The transfer window has been officially open for just-shy-of three weeks, but in typical fashion the cash-strapped top four of last season have taken no time in flexing their financial muscle.
And with new multi-billion television rights set to be implemented, the Premier League's top clubs now have even more power to splash the cash - and they're doing just that.
We've already seen a massive influx of players into the self-proclaimed best league in the world, but will the new arrivals make any difference to the clubs they signed for?
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Last season's finish: 1st
New arrivals: Radamel Falcao (Monaco, loan); Asmir Begovic (Stoke, £8m)
Departures: Petr Cech (Arsenal, £10.9m); Didier Drogba (released); Thorgan Hazard (Borussia Monchengladbach, £5.5m)
A first place finish never means that you can rest on your laurels in the transfer window, and nobody will know that better than Jose Mourinho. Having made the early loan acquisition of Manchester United flop Falcao, Chelsea have been relatively quiet up until now, especially when compared with last summer.
Mourinho has claimed that Falcao has the hunger to prove himself in the Premier League, and realistically if anybody is going to get the best out of him it will be The Special One. Chelsea's direct play suits him well, and they have always played with a target man up front.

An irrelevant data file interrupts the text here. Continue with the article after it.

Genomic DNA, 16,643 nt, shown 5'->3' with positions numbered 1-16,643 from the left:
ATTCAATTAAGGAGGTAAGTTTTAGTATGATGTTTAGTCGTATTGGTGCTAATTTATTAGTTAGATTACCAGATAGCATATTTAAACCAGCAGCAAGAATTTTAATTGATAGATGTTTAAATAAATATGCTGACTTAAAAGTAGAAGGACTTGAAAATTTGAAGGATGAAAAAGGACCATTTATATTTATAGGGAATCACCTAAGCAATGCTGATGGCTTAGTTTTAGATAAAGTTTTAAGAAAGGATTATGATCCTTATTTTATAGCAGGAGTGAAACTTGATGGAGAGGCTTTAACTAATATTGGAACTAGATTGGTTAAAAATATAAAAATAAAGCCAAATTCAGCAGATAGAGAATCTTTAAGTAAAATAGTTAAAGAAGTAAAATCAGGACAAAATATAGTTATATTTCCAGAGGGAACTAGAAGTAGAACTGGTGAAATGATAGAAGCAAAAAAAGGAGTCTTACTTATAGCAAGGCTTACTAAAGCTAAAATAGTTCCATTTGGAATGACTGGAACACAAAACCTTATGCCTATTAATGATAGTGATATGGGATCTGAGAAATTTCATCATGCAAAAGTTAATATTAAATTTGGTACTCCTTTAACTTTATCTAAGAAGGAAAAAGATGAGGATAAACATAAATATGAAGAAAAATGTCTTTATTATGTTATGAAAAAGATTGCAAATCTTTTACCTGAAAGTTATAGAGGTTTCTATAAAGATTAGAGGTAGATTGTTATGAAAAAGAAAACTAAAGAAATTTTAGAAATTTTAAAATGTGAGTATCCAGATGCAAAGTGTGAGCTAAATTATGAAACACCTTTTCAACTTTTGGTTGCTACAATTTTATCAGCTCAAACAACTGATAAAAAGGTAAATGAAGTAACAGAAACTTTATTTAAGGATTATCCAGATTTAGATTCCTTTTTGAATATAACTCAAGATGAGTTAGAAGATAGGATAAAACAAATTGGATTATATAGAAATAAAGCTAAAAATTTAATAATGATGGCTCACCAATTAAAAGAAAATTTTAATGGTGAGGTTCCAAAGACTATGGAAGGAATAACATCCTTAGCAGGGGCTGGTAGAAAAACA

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The problem still remains, though, that Falcao is horribly out-of-form, suffering not only a poor season but a very indifferent Copa America, where he failed to find the net once. The difficulty of incorporating Falcao into a squad where Diego Costa is the main man is also somewhat of a hurdle, despite the two having previously played together at Atletico Madrid, where Falcao enjoyed a prolific campaign and Costa was pushed out wide, where he was far less effective.
Mourinho will be aware of this though, and won't want to compromise a winning formula that saw his Blues storm to last seasons title just to accommodate a loanee, albeit a very expensive one. Falcao, therefore, might have to submit to playing second fiddle to Costa.
As for Asmir Begovic, well, there's not much to say except that he'll play a bit-part role in a position where Thibaut Courtois is the far-superior first choice.
Last season's finish: 2nd
New Arrivals: Raheem Sterling (Liverpool, £49m); Fabian Delph (Aston Villa, £8m)
Departures: James Milner (Liverpool, free transfer)
A very poor season still saw City finish second last season, although realistically their title defence was in tatters long before that. With UEFA's Financial Fair Play rules loosened, the billionaire-owned club is spending freely again, and began with a £49 million deal for Liverpool's Raheem Sterling.
Manuel Pellegrini often plays with a classic 4-4-2 formation, rendering pace on the flanks essential, and while Jesus Navas offers an abundance of pace, that's all the Spaniard really has, whereas Sterling provides pace alongside a half-decent end product. He's still the unfinished product, though - far from it - and the hefty price tag is therefore a long-term investment rather than a short-term proposition. Sterling's pace and energy will be welcome addition to a relatively ageing team alongside his versatility across the front line.